We asked two members of the UQ Debating Society to give us some considered arguments on whether to move Australia Day.
The Semper editors would accept thoughtful responses to these arguments to appear in the first print edition. Message us on facebook, or email us at firstname.lastname@example.org.
The Case for Moving
Words: Joshua Taylor
Let’s start by acknowledging what the problem is. Despite the best and slightly hysterical efforts of the Murdoch-backed papers to find indigenous people who are happy with the date (e.g. Nigel Scullion’s tone deaf comment that no indigenous people have personally told him they want the date changed), for the vast majority of the indigenous community Australia Day is equated with Invasion Day. And for good reason. It was, as a point of fact, the day white men invaded Australia. Some say “it wasn’t an invasion”, to which I point out that when you (a) come to country unannounced, (b) kill and/or displace the people living there, and (c) set up shop, it certainly has all the facets of an invasion, terra nullius be damned.
For some indigenous Australians, January 26th is not offensive. And that’s fine. They will continue to be unoffended on any other day of the year.
More importantly, many indigenous Australians proclaim to be at best offended, and at worst traumatised by celebrating Australia Day on that date. For good reason: imagine Germany celebrating “Germany Day” on the date of the opening of Auschwitz. (Note to those getting riled by this comparison: obviously the scale of harm is different. Obviously the point of Australia Day is not to dance on the graves of indigenous people. But the point remains that as a minority who has been affected by a majority group in the past, having a party on a date of mourning for you is quite affronting).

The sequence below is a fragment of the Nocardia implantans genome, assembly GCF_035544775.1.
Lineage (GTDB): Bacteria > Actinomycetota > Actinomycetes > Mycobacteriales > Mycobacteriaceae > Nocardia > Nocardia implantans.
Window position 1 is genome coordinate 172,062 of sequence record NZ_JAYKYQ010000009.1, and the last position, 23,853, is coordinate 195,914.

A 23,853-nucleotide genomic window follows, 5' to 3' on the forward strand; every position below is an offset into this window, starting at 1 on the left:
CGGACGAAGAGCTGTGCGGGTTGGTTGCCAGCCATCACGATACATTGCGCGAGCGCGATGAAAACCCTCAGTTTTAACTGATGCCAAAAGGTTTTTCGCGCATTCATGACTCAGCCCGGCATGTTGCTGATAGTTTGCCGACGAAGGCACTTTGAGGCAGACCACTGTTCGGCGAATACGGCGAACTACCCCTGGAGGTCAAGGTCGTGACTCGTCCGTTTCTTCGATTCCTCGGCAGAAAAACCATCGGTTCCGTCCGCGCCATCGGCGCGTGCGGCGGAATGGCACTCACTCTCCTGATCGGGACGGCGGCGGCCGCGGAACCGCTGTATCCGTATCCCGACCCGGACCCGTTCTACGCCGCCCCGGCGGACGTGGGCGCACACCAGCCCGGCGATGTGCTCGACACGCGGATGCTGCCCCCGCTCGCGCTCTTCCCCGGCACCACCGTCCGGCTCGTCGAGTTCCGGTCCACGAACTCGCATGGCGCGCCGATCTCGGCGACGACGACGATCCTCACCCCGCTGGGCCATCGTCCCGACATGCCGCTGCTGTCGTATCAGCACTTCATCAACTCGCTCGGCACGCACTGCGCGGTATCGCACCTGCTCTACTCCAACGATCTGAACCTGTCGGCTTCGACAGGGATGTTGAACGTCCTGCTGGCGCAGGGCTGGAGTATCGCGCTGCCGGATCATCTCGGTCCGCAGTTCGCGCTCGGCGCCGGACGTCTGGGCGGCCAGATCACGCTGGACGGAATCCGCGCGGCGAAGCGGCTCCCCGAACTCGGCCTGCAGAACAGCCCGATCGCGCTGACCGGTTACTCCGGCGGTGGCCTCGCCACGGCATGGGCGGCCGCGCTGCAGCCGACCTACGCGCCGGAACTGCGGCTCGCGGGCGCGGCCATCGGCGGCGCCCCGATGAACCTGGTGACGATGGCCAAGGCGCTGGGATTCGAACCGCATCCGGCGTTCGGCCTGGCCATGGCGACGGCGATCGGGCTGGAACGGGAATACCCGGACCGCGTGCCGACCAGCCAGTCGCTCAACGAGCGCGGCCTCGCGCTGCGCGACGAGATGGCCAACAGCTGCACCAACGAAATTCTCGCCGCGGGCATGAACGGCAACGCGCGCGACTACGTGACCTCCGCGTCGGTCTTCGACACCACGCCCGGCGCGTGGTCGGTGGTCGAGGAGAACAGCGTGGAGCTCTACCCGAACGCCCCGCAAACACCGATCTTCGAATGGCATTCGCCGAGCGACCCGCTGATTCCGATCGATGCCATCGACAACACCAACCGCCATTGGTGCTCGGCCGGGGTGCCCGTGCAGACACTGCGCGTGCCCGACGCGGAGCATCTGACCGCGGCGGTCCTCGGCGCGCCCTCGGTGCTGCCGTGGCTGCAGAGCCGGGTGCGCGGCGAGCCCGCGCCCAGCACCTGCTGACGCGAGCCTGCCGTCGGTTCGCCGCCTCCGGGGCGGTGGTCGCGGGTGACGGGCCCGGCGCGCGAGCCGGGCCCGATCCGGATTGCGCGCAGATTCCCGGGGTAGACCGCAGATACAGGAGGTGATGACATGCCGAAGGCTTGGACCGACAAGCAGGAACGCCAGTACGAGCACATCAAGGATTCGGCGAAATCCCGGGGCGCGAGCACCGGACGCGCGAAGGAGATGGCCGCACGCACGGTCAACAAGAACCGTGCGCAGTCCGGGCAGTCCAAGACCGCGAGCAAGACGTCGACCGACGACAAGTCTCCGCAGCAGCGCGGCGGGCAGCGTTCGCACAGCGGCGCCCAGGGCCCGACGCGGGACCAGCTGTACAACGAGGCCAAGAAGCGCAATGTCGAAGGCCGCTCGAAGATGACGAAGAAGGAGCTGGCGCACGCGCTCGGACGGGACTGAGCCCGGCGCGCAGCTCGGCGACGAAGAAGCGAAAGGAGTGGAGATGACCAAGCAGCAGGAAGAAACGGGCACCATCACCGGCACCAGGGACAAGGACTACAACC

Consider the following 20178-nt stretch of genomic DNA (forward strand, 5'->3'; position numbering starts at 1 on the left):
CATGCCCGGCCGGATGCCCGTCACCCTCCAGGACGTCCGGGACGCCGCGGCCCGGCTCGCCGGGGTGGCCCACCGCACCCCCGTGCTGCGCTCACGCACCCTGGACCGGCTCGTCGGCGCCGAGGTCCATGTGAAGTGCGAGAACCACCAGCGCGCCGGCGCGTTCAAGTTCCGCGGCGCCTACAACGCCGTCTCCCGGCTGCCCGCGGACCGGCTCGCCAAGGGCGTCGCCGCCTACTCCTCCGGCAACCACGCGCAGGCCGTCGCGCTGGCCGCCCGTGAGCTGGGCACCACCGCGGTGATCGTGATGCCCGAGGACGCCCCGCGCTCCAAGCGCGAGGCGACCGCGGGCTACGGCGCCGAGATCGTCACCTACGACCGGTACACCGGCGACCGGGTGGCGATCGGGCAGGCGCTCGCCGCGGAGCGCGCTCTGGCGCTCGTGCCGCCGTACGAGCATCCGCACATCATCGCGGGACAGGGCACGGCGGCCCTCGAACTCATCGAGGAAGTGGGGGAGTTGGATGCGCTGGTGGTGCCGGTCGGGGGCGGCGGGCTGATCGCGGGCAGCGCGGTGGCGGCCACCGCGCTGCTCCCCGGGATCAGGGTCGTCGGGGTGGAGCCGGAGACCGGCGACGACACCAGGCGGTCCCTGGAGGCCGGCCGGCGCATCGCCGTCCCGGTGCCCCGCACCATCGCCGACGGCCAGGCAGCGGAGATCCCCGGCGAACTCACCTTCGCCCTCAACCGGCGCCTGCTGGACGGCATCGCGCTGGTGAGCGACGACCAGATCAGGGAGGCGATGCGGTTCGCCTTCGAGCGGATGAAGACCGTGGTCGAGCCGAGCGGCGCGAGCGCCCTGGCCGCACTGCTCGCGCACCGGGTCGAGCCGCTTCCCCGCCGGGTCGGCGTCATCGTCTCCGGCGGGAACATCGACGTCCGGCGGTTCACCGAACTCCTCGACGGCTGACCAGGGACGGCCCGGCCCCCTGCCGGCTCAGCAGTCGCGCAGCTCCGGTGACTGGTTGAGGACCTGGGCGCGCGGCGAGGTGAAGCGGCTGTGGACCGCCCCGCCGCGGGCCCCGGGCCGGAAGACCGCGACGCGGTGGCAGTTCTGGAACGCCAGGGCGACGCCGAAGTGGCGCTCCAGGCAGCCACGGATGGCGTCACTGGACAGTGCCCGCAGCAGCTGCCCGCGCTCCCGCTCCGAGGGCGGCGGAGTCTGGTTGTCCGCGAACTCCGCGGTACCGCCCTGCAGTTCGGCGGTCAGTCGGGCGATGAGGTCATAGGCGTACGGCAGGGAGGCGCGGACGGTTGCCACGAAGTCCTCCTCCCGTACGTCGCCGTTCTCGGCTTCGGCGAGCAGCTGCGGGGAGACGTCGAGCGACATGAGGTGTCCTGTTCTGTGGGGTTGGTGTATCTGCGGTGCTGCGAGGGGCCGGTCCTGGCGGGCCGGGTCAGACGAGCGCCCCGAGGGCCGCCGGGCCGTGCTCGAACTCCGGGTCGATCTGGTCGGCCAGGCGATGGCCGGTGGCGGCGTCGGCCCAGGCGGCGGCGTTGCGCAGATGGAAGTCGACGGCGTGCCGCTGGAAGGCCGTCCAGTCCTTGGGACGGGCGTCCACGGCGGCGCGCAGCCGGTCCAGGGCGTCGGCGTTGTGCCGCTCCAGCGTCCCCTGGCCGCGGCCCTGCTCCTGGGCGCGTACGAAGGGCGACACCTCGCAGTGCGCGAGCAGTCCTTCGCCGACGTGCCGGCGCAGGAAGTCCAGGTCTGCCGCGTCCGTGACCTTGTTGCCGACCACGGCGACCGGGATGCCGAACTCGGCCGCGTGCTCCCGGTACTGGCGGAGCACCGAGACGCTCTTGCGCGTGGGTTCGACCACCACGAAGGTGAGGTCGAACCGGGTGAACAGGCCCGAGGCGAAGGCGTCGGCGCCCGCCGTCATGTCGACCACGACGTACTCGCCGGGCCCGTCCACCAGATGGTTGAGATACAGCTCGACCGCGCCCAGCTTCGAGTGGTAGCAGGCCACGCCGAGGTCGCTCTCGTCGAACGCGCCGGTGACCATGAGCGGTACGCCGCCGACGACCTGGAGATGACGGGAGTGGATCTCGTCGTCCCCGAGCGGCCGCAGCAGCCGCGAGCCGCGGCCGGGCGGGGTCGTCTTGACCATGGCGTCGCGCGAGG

Some say, well, it is on them to not be offended. Offence is taken, not given, as it were, and no one means them any harm. This rather misses the point. As Warren Mundine writes “I want Australia Day moved — not because I don’t want to celebrate, but because I do.” Indigenous Australians have reason to be offended or confronted by the date; they have reason to feel that the country is ostracising or not representing them when it chooses that date specifically to say ‘hey – isn’t this date grand, this is who we are’. While the majority of Australians don’t intend to be malicious in celebrating the date, by not changing our position when told we are causing harm is to become malicious. Fair-minded members of a community listen to each other, they don’t get affronted when someone politely asks them to compromise.